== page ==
MARTHA'S VINEYARD AND WASHINGTON — As President Obama and his family arrived at posh Martha's Vineyard on Sunday for a weeklong vacation, a collection of lawmakers took to the airwaves to critique his healthcare overhaul and offer advice.
Supporters welcomed the first family to the secluded island retreat. Dozens of people lined the roads from the Vineyard Haven airport to the Obamas' rented 28-acre compound, Blue Heron Farm, and its stretch of private beach that is sealed off by the Secret Service. Children sat atop vans and convertibles to get a better view, and people hoisted signs greeting the vacationers with "Aloha Obama Family" and "Hope, Obama!"
Aides describe this as a non-working vacation, with Press Secretary Robert Gibbs insisting that, if there are any hot meetings with the president this week, they'll happen on the golf course.
But Gibbs conceded that Obama might make a few phone calls to members of the Senate Finance Committee, where some are trying to craft a bipartisan solution to overhaul the nation's healthcare system.
The temptation to speak his mind may be too much for the president to resist. Just because he's taking a week's break doesn't mean the healthcare debate is doing the same thing.
On the Sunday talk shows, the national conversation continued at close to full volume.
Sen. Joe Lieberman (I-Conn.) warned that Obama should scale back his healthcare push in light of persistent concerns about the economy. In particular, Lieberman said on CNN's "State of the Union," Obama should delay his effort to make sure every American has health insurance.
"We morally, every one of us, would like to cover every American with health insurance," Lieberman said. "But that's where you spend most of the $1 trillion-plus" that the healthcare overhaul is estimated to cost over 10 years. "And I'm afraid we've got to think about putting a lot of that off until the economy's out of recession."
Lieberman, an independent who caucuses with Democrats but endorsed Republican Sen. John McCain in last year's presidential election, is in a key position. He and the other independent senator, Bernie Sanders of Vermont, are needed to give Democrats the 60 votes required to cut off debate and prevent a filibuster.
Sen. Richard G. Lugar (R-Ind.), also appearing on CNN, agreed that the nation's "economic malaise" warranted putting off a major healthcare overhaul until at least next year.
McCain, on ABC's "This Week," urged Obama to drop the so-called public option -- a government insurance plan. He suggested that the president meet with members of both parties to find common ground.
And the lead Republican negotiator in the Senate healthcare effort, Sen. Charles E. Grassley of Iowa, said Obama was hampering those efforts by expressing -- by himself and through Cabinet members -- support for the public option, which congressional Republicans oppose.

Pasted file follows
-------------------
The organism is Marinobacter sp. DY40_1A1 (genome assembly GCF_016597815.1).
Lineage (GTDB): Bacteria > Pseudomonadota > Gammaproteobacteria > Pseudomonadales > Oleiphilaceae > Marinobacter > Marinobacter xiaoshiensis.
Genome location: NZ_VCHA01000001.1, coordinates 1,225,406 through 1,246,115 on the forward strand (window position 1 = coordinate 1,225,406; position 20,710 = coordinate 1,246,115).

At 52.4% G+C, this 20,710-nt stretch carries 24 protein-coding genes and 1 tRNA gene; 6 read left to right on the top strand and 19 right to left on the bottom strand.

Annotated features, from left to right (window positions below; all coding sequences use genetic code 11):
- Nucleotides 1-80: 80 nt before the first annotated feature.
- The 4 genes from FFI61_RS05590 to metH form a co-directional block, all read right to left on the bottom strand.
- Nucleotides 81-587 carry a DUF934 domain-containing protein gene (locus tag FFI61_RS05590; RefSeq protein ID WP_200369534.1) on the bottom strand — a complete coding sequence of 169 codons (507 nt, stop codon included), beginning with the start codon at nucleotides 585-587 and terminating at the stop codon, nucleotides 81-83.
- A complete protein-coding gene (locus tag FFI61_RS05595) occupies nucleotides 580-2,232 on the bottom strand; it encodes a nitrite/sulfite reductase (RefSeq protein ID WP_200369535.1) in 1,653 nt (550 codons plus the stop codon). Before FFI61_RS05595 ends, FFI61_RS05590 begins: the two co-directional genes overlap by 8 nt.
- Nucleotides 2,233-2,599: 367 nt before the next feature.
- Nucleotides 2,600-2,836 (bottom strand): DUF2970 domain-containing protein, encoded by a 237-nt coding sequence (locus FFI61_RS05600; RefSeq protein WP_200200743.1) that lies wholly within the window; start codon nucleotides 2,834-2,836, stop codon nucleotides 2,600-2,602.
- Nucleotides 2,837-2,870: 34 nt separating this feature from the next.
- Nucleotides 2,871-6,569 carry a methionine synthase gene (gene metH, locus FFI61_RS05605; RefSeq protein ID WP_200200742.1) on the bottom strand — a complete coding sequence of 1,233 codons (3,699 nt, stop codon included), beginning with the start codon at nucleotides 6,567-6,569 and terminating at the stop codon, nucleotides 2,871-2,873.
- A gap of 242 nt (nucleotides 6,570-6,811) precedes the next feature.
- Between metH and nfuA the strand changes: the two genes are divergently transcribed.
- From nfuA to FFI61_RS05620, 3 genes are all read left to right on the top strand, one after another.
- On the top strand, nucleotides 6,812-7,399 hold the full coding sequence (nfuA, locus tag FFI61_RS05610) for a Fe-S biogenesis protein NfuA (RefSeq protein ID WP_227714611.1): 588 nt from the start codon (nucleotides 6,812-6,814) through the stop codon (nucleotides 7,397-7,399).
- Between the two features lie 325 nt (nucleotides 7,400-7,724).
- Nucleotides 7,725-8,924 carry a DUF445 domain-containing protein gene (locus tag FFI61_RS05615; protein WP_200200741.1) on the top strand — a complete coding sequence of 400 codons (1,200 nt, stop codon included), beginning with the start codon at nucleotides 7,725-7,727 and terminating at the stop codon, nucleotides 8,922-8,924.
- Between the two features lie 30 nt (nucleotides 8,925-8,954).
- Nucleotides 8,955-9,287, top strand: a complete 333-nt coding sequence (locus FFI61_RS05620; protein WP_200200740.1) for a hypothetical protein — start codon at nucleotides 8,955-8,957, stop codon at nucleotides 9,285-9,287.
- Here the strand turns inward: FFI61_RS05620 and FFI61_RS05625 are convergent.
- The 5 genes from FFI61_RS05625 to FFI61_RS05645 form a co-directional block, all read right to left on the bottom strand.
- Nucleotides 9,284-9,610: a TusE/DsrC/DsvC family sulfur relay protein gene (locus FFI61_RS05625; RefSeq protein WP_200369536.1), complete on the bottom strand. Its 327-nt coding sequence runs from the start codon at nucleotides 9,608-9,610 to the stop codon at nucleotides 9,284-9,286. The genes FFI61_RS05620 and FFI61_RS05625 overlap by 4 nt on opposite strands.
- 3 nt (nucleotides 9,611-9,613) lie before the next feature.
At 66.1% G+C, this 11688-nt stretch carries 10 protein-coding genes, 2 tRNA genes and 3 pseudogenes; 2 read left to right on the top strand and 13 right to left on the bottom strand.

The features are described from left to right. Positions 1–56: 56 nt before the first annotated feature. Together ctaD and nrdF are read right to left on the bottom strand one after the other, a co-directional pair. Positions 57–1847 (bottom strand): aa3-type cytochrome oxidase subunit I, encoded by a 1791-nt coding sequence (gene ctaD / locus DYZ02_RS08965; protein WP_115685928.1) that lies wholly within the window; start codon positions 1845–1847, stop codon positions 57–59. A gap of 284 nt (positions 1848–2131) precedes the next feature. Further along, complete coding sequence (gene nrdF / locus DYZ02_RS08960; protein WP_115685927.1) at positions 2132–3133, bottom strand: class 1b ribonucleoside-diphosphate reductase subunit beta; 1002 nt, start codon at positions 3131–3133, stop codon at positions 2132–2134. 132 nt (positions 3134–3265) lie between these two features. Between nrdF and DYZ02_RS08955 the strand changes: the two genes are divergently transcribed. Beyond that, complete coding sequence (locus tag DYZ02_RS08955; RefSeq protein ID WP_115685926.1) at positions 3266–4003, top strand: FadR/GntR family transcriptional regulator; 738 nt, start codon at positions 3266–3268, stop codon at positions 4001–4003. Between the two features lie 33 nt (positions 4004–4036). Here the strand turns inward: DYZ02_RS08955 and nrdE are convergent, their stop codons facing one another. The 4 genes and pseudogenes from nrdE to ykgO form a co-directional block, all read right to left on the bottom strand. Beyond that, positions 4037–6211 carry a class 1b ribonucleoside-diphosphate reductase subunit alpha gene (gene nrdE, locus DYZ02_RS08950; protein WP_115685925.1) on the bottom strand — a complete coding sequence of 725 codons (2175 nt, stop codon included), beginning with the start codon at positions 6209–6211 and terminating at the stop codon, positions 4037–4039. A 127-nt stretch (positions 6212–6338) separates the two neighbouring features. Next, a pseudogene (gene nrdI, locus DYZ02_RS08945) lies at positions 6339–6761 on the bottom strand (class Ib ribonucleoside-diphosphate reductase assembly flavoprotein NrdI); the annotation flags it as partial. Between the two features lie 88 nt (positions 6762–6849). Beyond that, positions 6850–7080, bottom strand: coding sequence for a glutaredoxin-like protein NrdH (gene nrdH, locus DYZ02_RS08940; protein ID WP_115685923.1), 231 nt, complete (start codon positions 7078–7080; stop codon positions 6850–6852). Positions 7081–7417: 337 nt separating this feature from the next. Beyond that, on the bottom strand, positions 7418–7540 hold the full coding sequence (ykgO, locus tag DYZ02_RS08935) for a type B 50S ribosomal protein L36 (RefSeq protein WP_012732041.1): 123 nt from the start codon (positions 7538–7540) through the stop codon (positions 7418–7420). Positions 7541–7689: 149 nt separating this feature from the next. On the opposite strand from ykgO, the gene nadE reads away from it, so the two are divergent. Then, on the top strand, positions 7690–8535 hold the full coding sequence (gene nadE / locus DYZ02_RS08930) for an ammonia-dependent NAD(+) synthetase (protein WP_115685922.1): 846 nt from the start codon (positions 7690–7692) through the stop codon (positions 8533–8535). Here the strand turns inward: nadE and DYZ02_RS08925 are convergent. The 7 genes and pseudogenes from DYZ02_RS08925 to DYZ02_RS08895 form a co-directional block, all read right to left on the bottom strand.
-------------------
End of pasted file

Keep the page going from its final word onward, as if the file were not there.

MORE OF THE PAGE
Obama and others have recently signaled that the public option could be negotiable, as long as some other way could be found to inject competition for private insurers into the system.
"It would help if we would not get conflicting views from the White House," Grassley said on CBS' "Face the Nation."
His comments, in particular, could prompt the president to respond.
Senior White House officials have not ruled out the possibility of a town hall -- which, in Obama world, might qualify as a fun vacation activity.
That's probably not First Lady Michelle Obama's notion of the ideal vacation. For months, aides have been planning as normal a summer getaway as possible, whittling down the possible sites until they found a secluded spot on a tony island, where stars and presidents have long been able to expect privacy.
The playground of the East Coast elite, Martha's Vineyard hosted President Clinton during some of the toughest days of his administration.
The estate where the Obamas will be staying comes with a long stretch of beach and plenty of room, making it possible that the vacationers might not even venture off the grounds.
Some of the Obamas' closest friends are joining them, including presidential advisor Valerie Jarrett and Chicago physician Eric Whitaker.
Obama's proximity to Cape Cod has inspired speculation that he might visit ailing Sen. Edward M. Kennedy (D-Mass.), a champion of healthcare reform who is sidelined with a brain tumor. However, the White House says there are no plans to do so.
McCain, for one, mourned Kennedy's absence from the negotiating table.
"Ted Kennedy comes as close to being indispensable as any individual I've ever known in the Senate because he had a unique way of sitting down with the parties at a table and making the right concessions, which really are the essence of successful negotiations," McCain said on ABC.
"So it's huge that he's absent, not only because of my personal affection for him, but because I think the healthcare reform might be in a very different place today."
Meanwhile, on Martha's Vineyard, a sandals-wearing White House spokesman told the media Sunday that he had a special message from the president:
"He wants you to relax and have a good time," Deputy Press Secretary Bill Burton said. "Take some walks on the beaches.
"Nobody," he added, "is looking to make news."